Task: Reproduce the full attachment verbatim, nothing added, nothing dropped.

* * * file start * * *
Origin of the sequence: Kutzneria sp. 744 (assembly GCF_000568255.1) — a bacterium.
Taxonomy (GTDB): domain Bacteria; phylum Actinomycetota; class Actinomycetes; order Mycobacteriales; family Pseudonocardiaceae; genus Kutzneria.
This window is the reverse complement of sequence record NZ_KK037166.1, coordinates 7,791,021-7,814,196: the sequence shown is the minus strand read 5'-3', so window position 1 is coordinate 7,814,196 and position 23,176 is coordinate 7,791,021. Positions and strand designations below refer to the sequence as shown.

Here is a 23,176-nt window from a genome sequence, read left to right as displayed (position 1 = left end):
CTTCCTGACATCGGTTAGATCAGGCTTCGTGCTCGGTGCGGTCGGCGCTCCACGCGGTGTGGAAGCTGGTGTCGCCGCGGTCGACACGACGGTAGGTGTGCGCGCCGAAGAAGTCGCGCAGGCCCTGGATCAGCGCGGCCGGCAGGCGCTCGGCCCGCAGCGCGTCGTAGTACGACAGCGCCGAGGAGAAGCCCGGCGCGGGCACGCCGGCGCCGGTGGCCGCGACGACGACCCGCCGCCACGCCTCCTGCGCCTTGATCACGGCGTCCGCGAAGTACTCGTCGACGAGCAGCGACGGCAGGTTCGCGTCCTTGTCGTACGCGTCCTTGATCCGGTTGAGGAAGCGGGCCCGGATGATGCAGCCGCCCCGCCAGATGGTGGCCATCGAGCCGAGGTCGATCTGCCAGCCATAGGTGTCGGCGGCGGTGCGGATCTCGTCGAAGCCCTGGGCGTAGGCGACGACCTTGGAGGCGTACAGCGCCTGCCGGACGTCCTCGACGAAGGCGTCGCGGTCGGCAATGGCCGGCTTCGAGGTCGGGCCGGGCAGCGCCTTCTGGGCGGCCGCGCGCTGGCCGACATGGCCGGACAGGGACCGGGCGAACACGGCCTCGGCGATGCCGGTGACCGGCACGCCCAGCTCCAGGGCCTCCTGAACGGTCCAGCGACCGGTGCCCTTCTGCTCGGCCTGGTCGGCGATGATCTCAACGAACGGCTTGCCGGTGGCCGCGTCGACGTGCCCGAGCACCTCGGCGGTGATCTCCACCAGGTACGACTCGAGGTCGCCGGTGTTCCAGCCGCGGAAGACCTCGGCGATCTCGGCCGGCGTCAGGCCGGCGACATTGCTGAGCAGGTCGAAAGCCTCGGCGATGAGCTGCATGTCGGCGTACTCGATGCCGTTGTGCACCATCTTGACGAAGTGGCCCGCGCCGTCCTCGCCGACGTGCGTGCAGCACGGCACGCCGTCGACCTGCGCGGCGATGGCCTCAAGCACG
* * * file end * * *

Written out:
Origin of the sequence: Kutzneria sp. 744 (assembly GCF_000568255.1) — a bacterium.
Taxonomy (GTDB): domain Bacteria; phylum Actinomycetota; class Actinomycetes; order Mycobacteriales; family Pseudonocardiaceae; genus Kutzneria.
This window is the reverse complement of sequence record NZ_KK037166.1, coordinates 7,791,021-7,814,196: the sequence shown is the minus strand read 5'-3', so window position 1 is coordinate 7,814,196 and position 23,176 is coordinate 7,791,021. Positions and strand designations below refer to the sequence as shown.

Here is a 23,176-nt window from a genome sequence, read left to right as displayed (position 1 = left end):
CTTCCTGACATCGGTTAGATCAGGCTTCGTGCTCGGTGCGGTCGGCGCTCCACGCGGTGTGGAAGCTGGTGTCGCCGCGGTCGACACGACGGTAGGTGTGCGCGCCGAAGAAGTCGCGCAGGCCCTGGATCAGCGCGGCCGGCAGGCGCTCGGCCCGCAGCGCGTCGTAGTACGACAGCGCCGAGGAGAAGCCCGGCGCGGGCACGCCGGCGCCGGTGGCCGCGACGACGACCCGCCGCCACGCCTCCTGCGCCTTGATCACGGCGTCCGCGAAGTACTCGTCGACGAGCAGCGACGGCAGGTTCGCGTCCTTGTCGTACGCGTCCTTGATCCGGTTGAGGAAGCGGGCCCGGATGATGCAGCCGCCCCGCCAGATGGTGGCCATCGAGCCGAGGTCGATCTGCCAGCCATAGGTGTCGGCGGCGGTGCGGATCTCGTCGAAGCCCTGGGCGTAGGCGACGACCTTGGAGGCGTACAGCGCCTGCCGGACGTCCTCGACGAAGGCGTCGCGGTCGGCAATGGCCGGCTTCGAGGTCGGGCCGGGCAGCGCCTTCTGGGCGGCCGCGCGCTGGCCGACATGGCCGGACAGGGACCGGGCGAACACGGCCTCGGCGATGCCGGTGACCGGCACGCCCAGCTCCAGGGCCTCCTGAACGGTCCAGCGACCGGTGCCCTTCTGCTCGGCCTGGTCGGCGATGATCTCAACGAACGGCTTGCCGGTGGCCGCGTCGACGTGCCCGAGCACCTCGGCGGTGATCTCCACCAGGTACGACTCGAGGTCGCCGGTGTTCCAGCCGCGGAAGACCTCGGCGATCTCGGCCGGCGTCAGGCCGGCGACATTGCTGAGCAGGTCGAAAGCCTCGGCGATGAGCTGCATGTCGGCGTACTCGATGCCGTTGTGCACCATCTTGACGAAGTGGCCCGCGCCGTCCTCGCCGACGTGCGTGCAGCACGGCACGCCGTCGACCTGCGCGGCGATGGCCTCAAGCACG